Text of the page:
Compare and Contrast: The Lottery and The Rocking Horse Winner
June 4, 2012
Compare and Contrast:
The Lottery and The Rocking Horse Winner
Are you born lucky or is luck something that you can earn? If I bought a lottery ticket today and I won the mega-million jackpot tomorrow, I would say that I probably born lucky, but if I didn’t have the winning ticket then I would say that luck was never on my side. Shirley Jackson’s, “The Lottery”, and D.H. Lawrence’s, “The Rocking Horse Winner”, share the common theme of luck. Yet, the authors’ purpose in each story shows contrast when examining if luck is in your favor.
In “The Lottery”, I was introduced to a small village and immediately reminded of a ‘District 12’ type of village. The short story seemed very similar to the beginning of the popular book and movie, The Hunger Games. I immediately picked up on the theme of luck and was reminded of the infamous quote from Hunger Games, “And may the odds be ever in your favor!”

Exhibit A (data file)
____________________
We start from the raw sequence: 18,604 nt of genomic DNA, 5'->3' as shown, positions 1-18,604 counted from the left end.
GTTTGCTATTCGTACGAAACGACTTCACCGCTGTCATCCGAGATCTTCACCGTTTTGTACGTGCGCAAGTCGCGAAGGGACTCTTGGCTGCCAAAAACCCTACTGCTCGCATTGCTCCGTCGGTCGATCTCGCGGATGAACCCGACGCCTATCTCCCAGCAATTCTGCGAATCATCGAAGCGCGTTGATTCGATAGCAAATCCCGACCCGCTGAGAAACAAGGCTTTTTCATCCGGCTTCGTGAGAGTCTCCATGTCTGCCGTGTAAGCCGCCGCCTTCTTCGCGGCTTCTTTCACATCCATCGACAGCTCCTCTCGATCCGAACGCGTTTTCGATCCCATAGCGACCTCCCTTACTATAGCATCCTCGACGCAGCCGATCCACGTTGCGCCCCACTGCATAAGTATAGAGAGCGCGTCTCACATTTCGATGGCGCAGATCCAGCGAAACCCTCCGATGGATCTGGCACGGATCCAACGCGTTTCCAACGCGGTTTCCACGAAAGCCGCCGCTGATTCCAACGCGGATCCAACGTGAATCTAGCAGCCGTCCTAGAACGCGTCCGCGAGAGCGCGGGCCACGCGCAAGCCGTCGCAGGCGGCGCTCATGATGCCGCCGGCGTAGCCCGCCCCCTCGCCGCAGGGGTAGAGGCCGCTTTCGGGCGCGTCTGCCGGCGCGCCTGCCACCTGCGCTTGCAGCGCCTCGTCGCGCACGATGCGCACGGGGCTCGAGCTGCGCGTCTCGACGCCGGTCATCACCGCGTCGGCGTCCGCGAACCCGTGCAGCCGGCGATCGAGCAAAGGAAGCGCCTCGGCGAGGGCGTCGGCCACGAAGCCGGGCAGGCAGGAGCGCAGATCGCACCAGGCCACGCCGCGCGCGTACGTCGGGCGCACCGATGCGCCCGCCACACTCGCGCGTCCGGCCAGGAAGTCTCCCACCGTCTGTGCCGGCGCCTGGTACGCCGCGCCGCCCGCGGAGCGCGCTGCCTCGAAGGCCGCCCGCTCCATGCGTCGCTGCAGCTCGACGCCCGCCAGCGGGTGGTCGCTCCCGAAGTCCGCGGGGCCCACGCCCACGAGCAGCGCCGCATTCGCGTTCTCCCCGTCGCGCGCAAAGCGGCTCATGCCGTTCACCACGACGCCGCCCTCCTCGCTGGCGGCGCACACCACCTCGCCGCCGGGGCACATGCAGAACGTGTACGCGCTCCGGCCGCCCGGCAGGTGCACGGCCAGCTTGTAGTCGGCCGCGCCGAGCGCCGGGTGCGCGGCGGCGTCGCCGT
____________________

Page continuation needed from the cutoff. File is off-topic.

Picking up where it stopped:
The village seemed very anxious on the day of the lottery, but it was not until the black box was referenced, did I feel the negative undertone that was associated with the day. “The black box grew shabbier each year; by now it was no longer completely black but splintered badly along one side to show the original wood color, and in some places faded or stained” (Jackson, 1948). I like this description of the box because it helps to set the mood what is to follow, as if whatever was in the ugly black box was something other than rainbows and kittens.
The story never concluded with why the box and lottery existed, only that it had been around for a long time. Within the box were slips of paper, all with names of villagers. And marked on one slip of paper is where the luck of one individual would forever mean life or death. By pulling the slip of paper marked with the black spot, the luck of ‘Tessie Hutchison’ meant death.